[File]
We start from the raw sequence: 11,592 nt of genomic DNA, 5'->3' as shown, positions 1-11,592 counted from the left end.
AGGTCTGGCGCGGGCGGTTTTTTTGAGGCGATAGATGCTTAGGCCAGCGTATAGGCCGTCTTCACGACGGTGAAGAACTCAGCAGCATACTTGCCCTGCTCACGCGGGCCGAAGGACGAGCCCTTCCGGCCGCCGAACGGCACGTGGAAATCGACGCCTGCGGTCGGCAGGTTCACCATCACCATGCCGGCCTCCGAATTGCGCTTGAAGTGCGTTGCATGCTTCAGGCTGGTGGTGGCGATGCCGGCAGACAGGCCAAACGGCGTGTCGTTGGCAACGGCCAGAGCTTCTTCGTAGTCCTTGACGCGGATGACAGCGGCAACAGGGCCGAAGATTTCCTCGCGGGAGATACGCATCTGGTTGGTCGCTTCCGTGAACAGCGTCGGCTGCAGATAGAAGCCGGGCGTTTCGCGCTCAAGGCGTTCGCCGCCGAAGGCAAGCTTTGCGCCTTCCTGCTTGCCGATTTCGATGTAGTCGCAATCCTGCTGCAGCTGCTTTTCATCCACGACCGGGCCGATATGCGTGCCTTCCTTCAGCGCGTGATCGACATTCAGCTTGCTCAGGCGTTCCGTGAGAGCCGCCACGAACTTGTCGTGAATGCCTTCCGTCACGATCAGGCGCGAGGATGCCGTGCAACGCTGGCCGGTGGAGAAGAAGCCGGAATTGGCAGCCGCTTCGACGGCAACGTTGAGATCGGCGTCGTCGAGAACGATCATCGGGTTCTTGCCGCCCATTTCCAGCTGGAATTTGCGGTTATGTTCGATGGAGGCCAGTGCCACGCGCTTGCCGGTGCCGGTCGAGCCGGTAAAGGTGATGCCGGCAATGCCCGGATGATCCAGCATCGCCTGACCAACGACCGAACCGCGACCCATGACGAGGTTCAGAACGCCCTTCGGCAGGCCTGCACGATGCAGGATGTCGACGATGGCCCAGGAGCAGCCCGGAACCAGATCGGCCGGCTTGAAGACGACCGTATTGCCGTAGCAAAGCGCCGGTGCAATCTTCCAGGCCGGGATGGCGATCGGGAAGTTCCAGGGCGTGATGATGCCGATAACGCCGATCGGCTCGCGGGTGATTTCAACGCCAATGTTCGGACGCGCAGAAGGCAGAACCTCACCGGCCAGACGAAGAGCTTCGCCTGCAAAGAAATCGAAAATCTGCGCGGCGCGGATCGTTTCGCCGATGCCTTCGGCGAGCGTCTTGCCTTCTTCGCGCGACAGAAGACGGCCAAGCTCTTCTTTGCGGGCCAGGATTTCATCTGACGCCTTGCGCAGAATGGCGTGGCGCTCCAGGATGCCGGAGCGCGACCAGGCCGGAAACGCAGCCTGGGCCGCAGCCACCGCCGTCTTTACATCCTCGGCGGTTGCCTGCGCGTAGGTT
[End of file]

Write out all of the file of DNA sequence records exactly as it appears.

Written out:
We start from the raw sequence: 11,592 nt of genomic DNA, 5'->3' as shown, positions 1-11,592 counted from the left end.
AGGTCTGGCGCGGGCGGTTTTTTTGAGGCGATAGATGCTTAGGCCAGCGTATAGGCCGTCTTCACGACGGTGAAGAACTCAGCAGCATACTTGCCCTGCTCACGCGGGCCGAAGGACGAGCCCTTCCGGCCGCCGAACGGCACGTGGAAATCGACGCCTGCGGTCGGCAGGTTCACCATCACCATGCCGGCCTCCGAATTGCGCTTGAAGTGCGTTGCATGCTTCAGGCTGGTGGTGGCGATGCCGGCAGACAGGCCAAACGGCGTGTCGTTGGCAACGGCCAGAGCTTCTTCGTAGTCCTTGACGCGGATGACAGCGGCAACAGGGCCGAAGATTTCCTCGCGGGAGATACGCATCTGGTTGGTCGCTTCCGTGAACAGCGTCGGCTGCAGATAGAAGCCGGGCGTTTCGCGCTCAAGGCGTTCGCCGCCGAAGGCAAGCTTTGCGCCTTCCTGCTTGCCGATTTCGATGTAGTCGCAATCCTGCTGCAGCTGCTTTTCATCCACGACCGGGCCGATATGCGTGCCTTCCTTCAGCGCGTGATCGACATTCAGCTTGCTCAGGCGTTCCGTGAGAGCCGCCACGAACTTGTCGTGAATGCCTTCCGTCACGATCAGGCGCGAGGATGCCGTGCAACGCTGGCCGGTGGAGAAGAAGCCGGAATTGGCAGCCGCTTCGACGGCAACGTTGAGATCGGCGTCGTCGAGAACGATCATCGGGTTCTTGCCGCCCATTTCCAGCTGGAATTTGCGGTTATGTTCGATGGAGGCCAGTGCCACGCGCTTGCCGGTGCCGGTCGAGCCGGTAAAGGTGATGCCGGCAATGCCCGGATGATCCAGCATCGCCTGACCAACGACCGAACCGCGACCCATGACGAGGTTCAGAACGCCCTTCGGCAGGCCTGCACGATGCAGGATGTCGACGATGGCCCAGGAGCAGCCCGGAACCAGATCGGCCGGCTTGAAGACGACCGTATTGCCGTAGCAAAGCGCCGGTGCAATCTTCCAGGCCGGGATGGCGATCGGGAAGTTCCAGGGCGTGATGATGCCGATAACGCCGATCGGCTCGCGGGTGATTTCAACGCCAATGTTCGGACGCGCAGAAGGCAGAACCTCACCGGCCAGACGAAGAGCTTCGCCTGCAAAGAAATCGAAAATCTGCGCGGCGCGGATCGTTTCGCCGATGCCTTCGGCGAGCGTCTTGCCTTCTTCGCGCGACAGAAGACGGCCAAGCTCTTCTTTGCGGGCCAGGATTTCATCTGACGCCTTGCGCAGAATGGCGTGGCGCTCCAGGATGCCGGAGCGCGACCAGGCCGGAAACGCAGCCTGGGCCGCAGCCACCGCCGTCTTTACATCCTCGGCGGTTGCCTGCGCGTAGGTT